Thank you. And once clarified, I will reblog:)

Jun 03, 2014 10:51 PM #2
Rainmaker
673,085
Ed & Tracy Oliva
West USA Realty - Arizona - Fountain Hills, AZ
The Oliva Team Arizona Agents

Good Morning and this is some good Info for all in the market!! keep up the good work and good luck with your business,  E

Jun 03, 2014 11:10 PM #3
Rainmaker
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Randy Mitchelson, APR
iPartnerMedia.com #goipm & Homeland Heroes Home Loans - Estero, FL
First Impressions are made at First Click

I'm curious about Maria's question too.

How does a lender really know without doing an appraisal? I don't see lenders taking that initiative. Also, are borrowers who overpay into the PMI fund eleiglble for rebate if their lender was not prudent in eliminating it in timely fashion?

Jun 03, 2014 11:23 PM #4
Rainmaker
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Bill Roberts
Brooks and Dunphy Real Estate - Oceanside, CA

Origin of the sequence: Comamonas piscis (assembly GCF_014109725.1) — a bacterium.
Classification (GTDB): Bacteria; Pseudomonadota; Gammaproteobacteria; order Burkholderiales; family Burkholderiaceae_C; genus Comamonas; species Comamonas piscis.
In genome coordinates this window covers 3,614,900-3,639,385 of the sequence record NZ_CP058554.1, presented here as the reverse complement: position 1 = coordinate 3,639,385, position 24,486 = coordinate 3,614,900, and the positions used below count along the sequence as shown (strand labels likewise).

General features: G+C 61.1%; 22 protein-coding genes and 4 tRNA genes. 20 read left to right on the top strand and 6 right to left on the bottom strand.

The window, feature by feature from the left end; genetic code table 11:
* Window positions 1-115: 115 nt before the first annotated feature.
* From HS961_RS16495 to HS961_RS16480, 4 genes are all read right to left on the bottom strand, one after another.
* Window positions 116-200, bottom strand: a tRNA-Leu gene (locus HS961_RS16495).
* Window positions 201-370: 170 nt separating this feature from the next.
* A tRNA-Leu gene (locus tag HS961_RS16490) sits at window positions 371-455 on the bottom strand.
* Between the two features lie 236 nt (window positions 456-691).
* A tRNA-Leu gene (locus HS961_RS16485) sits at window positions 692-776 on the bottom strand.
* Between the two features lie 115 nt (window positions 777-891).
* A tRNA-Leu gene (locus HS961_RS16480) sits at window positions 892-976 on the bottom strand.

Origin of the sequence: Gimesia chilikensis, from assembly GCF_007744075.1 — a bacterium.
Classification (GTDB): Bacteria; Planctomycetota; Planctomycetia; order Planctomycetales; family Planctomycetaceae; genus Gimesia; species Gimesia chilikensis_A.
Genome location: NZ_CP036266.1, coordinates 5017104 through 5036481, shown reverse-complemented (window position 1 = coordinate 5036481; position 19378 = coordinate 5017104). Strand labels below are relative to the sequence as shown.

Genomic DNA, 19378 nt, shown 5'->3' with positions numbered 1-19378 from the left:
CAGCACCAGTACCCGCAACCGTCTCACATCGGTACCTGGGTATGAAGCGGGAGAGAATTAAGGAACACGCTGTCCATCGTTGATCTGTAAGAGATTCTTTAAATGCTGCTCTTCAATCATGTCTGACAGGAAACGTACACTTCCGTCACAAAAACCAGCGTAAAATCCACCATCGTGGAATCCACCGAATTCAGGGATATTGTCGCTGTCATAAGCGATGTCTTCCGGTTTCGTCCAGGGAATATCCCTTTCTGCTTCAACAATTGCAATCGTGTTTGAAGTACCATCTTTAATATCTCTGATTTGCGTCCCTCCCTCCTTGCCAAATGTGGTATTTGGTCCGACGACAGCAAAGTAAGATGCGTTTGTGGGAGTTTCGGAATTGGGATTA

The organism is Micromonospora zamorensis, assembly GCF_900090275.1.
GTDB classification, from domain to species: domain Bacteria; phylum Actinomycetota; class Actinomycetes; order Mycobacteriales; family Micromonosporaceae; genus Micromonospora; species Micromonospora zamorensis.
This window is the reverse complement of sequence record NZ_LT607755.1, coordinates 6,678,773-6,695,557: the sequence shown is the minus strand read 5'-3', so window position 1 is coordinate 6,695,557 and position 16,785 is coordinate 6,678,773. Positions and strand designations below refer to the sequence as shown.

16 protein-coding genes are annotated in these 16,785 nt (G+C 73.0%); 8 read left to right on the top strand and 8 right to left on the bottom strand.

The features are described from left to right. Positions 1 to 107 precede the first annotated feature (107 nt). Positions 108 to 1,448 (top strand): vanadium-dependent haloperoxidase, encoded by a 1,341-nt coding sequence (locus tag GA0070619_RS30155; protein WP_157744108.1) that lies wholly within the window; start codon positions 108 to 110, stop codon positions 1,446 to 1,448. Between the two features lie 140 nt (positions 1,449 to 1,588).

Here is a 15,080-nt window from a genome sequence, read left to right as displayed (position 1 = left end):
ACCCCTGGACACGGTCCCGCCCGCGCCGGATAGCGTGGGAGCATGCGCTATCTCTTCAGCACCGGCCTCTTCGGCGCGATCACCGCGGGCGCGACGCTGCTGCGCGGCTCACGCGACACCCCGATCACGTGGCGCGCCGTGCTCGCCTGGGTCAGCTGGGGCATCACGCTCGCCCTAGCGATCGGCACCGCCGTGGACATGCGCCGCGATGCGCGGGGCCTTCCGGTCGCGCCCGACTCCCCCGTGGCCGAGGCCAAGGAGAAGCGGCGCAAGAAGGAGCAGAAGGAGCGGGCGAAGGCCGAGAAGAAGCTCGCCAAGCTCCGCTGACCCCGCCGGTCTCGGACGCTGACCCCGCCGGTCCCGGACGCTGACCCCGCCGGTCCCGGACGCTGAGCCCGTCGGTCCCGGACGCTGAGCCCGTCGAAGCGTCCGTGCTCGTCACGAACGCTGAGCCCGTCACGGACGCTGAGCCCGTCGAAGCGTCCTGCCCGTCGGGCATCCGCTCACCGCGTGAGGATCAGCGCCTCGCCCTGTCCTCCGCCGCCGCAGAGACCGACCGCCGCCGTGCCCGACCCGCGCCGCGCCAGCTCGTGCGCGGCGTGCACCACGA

"Baby Boomer" Retirement Planner

George, I think that the issue of PMI is a good opportunity to re-fi into a 15 year loan with the same payment as the old 30 year plus PMI. No begging the mortgage company. A definite win for the borrower.

Bill Roberts

Jun 03, 2014 11:23 PM #5
Rainmaker
756,087
David Popoff
DMK Real Estate - Darien, CT
Realtor®,SRS, Green ~ Fairfield County, Ct

Great information here George, off to the first post ~ Thanks

Jun 03, 2014 11:40 PM #6
Rainmaker
3,086,591
Joan Cox
Metro Brokers - House to Home, Inc. - Denver Real Estate - 720-231-6373 - Denver, CO
Denver Real Estate - Selling One Home at a Time

George, I actually had a homeowner request their PMI be removed, and the bank told them THEY had not paid it down 20% and needed to wait.   I thought that was terrible, and told them they could refinance through a different company.